"One wig I had, people would stop me and think I was Whitney Houston," Lucy Patterson says. "I was at the Super Bowl in 1993 and she was singing the National Anthem and someone stopped me and said, 'I know you're Whitney's sister.' "
On this warm Saturday afternoon, Patterson, wearing khaki shorts and an orange T, is manicured and neat, but far from diva. The Whitney story is no tall tale, though. It's a testimonial on the transforming power of wigs.
That's why Patterson is here at Parisian Wigs, one in a cluster of shops on Crenshaw Boulevard that make up Wig Central. It's a cosmopolitan strip, just above Martin Luther King Boulevard, that segues from the ritzy (Bel-Air Touch Salon) to the indigenous (Yaba's Collection of African Imports) to the bicoastal (New York Looks). And, as a complement to ze European flair of the wig-selling Lili and C'est Si Bon, there's a furniture store called Love's.
Parisian is said to be the oldest of the bunch, having opened its doors in 1968. Recognizing a good business when they saw one, the others followed and a marketplace was born.
Some of the stores sell strictly hairpieces and the accompanying maintenance accouterments. In others, false nails, costume baubles and pantyhose--all the makings of a new you--can be had. And that's the point. All those plastic-foam and plastic heads hold not just caps of synthetic and human hair, but the possible building blocks of reinvention. With $300 million in U.S. sales last year, reinvention has become revolution.
Patterson was there when the first shots were fired. The Yorba Linda resident shopped at Wig Central when she lived in Inglewood 25 years ago. Although not on the payroll of the wig forces, she's not shy about promoting them. Her latest convert is Yolanda Williams, 25, a member of the younger, brash wave of wig wearers who regard fake hair as just another fashion tool. As Williams primps, tugs and adjusts, her mentor spouts advice.
"Once people got past the myth that wigs are just for people with short hair, they started wearing them all the time," Patterson says.
Williams is proof of that, with a ponytail that reaches the base of her neck. Problem is, she wants to have her hair done in a head full of braids, a contemporary style that she fears could send the glass ceiling crashing down on her. So she willingly made the trek from her home in Irvine to fashion a compromise: During the workweek, she'll tuck her crown of braids under flowing tresses.
"I think on the first day, I'll be a little self-conscious," Williams says as she tries on "Lora," an off-black, wig of shoulder-length straight human hair for $69.95. "But the people at work think I'm kinda wild anyway. I don't care if they know it's a wig. Other women at the job wear them. Nobody is paying me to maintain my hair, so nobody should have anything to say."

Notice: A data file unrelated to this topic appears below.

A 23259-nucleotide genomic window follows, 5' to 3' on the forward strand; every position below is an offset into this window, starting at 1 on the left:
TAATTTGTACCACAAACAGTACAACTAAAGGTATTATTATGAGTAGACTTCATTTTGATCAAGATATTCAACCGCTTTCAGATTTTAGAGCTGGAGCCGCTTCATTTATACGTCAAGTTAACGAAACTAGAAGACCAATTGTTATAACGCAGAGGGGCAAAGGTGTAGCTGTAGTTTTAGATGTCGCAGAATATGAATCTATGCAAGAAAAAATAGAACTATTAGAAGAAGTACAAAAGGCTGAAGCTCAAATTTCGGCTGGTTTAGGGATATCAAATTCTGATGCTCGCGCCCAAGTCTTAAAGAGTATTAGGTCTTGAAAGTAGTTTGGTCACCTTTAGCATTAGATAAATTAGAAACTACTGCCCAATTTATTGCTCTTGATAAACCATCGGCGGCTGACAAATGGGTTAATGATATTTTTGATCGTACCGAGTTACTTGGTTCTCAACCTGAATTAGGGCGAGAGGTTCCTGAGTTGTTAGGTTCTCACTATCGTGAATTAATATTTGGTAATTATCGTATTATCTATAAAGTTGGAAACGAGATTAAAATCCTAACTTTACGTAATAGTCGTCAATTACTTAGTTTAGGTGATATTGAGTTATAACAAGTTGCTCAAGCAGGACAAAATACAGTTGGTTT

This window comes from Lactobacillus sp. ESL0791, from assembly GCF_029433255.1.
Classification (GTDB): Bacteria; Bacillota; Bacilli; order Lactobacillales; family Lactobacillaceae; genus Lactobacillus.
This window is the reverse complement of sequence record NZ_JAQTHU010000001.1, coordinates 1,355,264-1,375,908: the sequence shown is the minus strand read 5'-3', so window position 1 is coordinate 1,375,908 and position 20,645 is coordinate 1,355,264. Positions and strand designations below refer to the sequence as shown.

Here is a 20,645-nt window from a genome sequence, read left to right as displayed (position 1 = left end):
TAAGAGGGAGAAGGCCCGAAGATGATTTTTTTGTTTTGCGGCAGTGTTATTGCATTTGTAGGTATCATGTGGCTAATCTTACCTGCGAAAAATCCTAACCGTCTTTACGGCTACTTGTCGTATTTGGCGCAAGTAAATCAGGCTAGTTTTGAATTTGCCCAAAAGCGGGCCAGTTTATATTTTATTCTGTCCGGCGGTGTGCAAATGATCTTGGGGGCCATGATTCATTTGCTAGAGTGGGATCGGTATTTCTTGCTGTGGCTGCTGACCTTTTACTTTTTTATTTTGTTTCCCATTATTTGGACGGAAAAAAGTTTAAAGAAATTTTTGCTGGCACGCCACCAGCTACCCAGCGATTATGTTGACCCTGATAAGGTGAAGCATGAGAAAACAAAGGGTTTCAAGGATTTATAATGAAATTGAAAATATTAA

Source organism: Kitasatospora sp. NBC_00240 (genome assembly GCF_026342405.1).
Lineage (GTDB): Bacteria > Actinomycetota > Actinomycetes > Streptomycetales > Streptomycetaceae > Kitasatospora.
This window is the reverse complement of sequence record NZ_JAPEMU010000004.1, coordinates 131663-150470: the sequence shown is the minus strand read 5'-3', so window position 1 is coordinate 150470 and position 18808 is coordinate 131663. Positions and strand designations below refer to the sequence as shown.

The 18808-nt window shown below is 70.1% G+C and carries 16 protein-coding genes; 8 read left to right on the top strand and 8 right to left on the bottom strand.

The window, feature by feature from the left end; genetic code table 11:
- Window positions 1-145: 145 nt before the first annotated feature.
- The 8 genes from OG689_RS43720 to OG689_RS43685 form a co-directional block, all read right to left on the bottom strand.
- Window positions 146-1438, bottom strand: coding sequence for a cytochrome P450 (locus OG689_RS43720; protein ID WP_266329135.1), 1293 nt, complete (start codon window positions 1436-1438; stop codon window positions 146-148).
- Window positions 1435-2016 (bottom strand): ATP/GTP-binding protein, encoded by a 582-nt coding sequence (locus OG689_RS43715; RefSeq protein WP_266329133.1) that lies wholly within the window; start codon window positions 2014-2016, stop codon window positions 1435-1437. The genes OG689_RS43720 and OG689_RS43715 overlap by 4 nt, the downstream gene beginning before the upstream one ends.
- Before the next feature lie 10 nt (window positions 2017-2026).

Religious doctrine, illness and convenience have long dictated the wearing of wigs. But high quality, low prices and sheer fun have given them new appeal for many. Made of a new generation of synthetic fibers (combined in varying thicknesses for that natural feel), human hair or a 50-50 split of each, they have the bounce and shine of salon-groomed hair.
Design has also improved, says Marcy Schackne of Revlon General Wig, a manufacturer in Miami Lakes, Fla. "They were made in a capped construction," she says of past models, "meaning they simulated a football helmet." Today, they are lighter and let the scalp breathe.
Other past strikes against wig wearing have been curtailed. Synthetics make for extremely low maintenance (human-hair wigs require the same care as your own hair), and Velcro closures help with sizing. Measuring from the hairline, across the forehead, behind an ear, to the nape of the neck and around, a 21-inch head is considered petite; average is 21 1/2-22 1/2, large is 22 1/2 and up.
Wigs are primarily made in Asia--China, Korea and Indonesia--with human hair coming primarily from India, Schackne says. The United States is hardly a player in the wig-making business, except for custom wigs for the likes of such high-profile wearers as Cher, Dolly Parton and Carol Channing. Although colors range from whitest blond to ebony, at Revlon the top seller is medium brown. But reds are hot. "In the last four years, we've added five new red shades," Schackne says.
Depending on quality, which ranges from machine-made synthetics on the low end to long human tresses on the high, prices can dip to $30--a fraction of what it can cost to bond with the stylist.
That's good news for Stven Han. A shy man with a thick salt and pepper halo of hair, he has owned the cavernous Ebony Wigs for seven years. It stands alone along the Great Wig Way; at 43rd Place, it's about three blocks away from the other stores.